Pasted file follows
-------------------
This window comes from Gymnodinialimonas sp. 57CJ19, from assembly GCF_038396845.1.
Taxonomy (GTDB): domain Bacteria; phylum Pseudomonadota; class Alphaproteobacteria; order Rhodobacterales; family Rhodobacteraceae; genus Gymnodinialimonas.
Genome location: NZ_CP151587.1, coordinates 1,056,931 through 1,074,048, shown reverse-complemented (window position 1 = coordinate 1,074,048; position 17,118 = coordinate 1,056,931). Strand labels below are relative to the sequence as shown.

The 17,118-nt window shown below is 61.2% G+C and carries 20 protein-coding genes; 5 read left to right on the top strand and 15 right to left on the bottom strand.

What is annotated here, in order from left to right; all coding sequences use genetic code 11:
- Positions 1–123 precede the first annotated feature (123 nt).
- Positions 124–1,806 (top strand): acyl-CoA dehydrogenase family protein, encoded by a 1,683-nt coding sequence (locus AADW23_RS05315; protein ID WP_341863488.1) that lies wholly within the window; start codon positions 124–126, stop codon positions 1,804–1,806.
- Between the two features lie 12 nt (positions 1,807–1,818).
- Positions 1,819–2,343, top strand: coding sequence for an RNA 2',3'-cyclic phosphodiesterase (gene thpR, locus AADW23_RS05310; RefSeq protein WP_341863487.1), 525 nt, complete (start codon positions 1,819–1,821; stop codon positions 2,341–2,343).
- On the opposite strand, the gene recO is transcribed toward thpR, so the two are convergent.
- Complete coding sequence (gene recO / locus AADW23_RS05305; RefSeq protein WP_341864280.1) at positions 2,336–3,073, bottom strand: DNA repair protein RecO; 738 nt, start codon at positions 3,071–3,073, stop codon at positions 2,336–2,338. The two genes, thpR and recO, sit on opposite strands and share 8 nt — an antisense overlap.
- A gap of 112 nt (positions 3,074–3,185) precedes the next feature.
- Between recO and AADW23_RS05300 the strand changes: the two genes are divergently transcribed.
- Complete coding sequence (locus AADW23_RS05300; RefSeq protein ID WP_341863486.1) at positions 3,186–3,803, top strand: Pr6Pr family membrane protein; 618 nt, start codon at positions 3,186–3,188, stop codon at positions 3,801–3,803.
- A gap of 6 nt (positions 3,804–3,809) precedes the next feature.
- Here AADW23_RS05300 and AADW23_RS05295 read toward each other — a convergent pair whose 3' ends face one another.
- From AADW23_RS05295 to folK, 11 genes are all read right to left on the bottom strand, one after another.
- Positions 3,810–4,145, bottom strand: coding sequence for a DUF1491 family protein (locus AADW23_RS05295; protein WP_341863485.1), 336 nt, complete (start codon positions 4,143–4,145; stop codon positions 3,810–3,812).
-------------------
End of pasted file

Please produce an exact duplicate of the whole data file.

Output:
This window comes from Gymnodinialimonas sp. 57CJ19, from assembly GCF_038396845.1.
Taxonomy (GTDB): domain Bacteria; phylum Pseudomonadota; class Alphaproteobacteria; order Rhodobacterales; family Rhodobacteraceae; genus Gymnodinialimonas.
Genome location: NZ_CP151587.1, coordinates 1,056,931 through 1,074,048, shown reverse-complemented (window position 1 = coordinate 1,074,048; position 17,118 = coordinate 1,056,931). Strand labels below are relative to the sequence as shown.

The 17,118-nt window shown below is 61.2% G+C and carries 20 protein-coding genes; 5 read left to right on the top strand and 15 right to left on the bottom strand.

What is annotated here, in order from left to right; all coding sequences use genetic code 11:
- Positions 1–123 precede the first annotated feature (123 nt).
- Positions 124–1,806 (top strand): acyl-CoA dehydrogenase family protein, encoded by a 1,683-nt coding sequence (locus AADW23_RS05315; protein ID WP_341863488.1) that lies wholly within the window; start codon positions 124–126, stop codon positions 1,804–1,806.
- Between the two features lie 12 nt (positions 1,807–1,818).
- Positions 1,819–2,343, top strand: coding sequence for an RNA 2',3'-cyclic phosphodiesterase (gene thpR, locus AADW23_RS05310; RefSeq protein WP_341863487.1), 525 nt, complete (start codon positions 1,819–1,821; stop codon positions 2,341–2,343).
- On the opposite strand, the gene recO is transcribed toward thpR, so the two are convergent.
- Complete coding sequence (gene recO / locus AADW23_RS05305; RefSeq protein WP_341864280.1) at positions 2,336–3,073, bottom strand: DNA repair protein RecO; 738 nt, start codon at positions 3,071–3,073, stop codon at positions 2,336–2,338. The two genes, thpR and recO, sit on opposite strands and share 8 nt — an antisense overlap.
- A gap of 112 nt (positions 3,074–3,185) precedes the next feature.
- Between recO and AADW23_RS05300 the strand changes: the two genes are divergently transcribed.
- Complete coding sequence (locus AADW23_RS05300; RefSeq protein ID WP_341863486.1) at positions 3,186–3,803, top strand: Pr6Pr family membrane protein; 618 nt, start codon at positions 3,186–3,188, stop codon at positions 3,801–3,803.
- A gap of 6 nt (positions 3,804–3,809) precedes the next feature.
- Here AADW23_RS05300 and AADW23_RS05295 read toward each other — a convergent pair whose 3' ends face one another.
- From AADW23_RS05295 to folK, 11 genes are all read right to left on the bottom strand, one after another.
- Positions 3,810–4,145, bottom strand: coding sequence for a DUF1491 family protein (locus AADW23_RS05295; protein WP_341863485.1), 336 nt, complete (start codon positions 4,143–4,145; stop codon positions 3,810–3,812).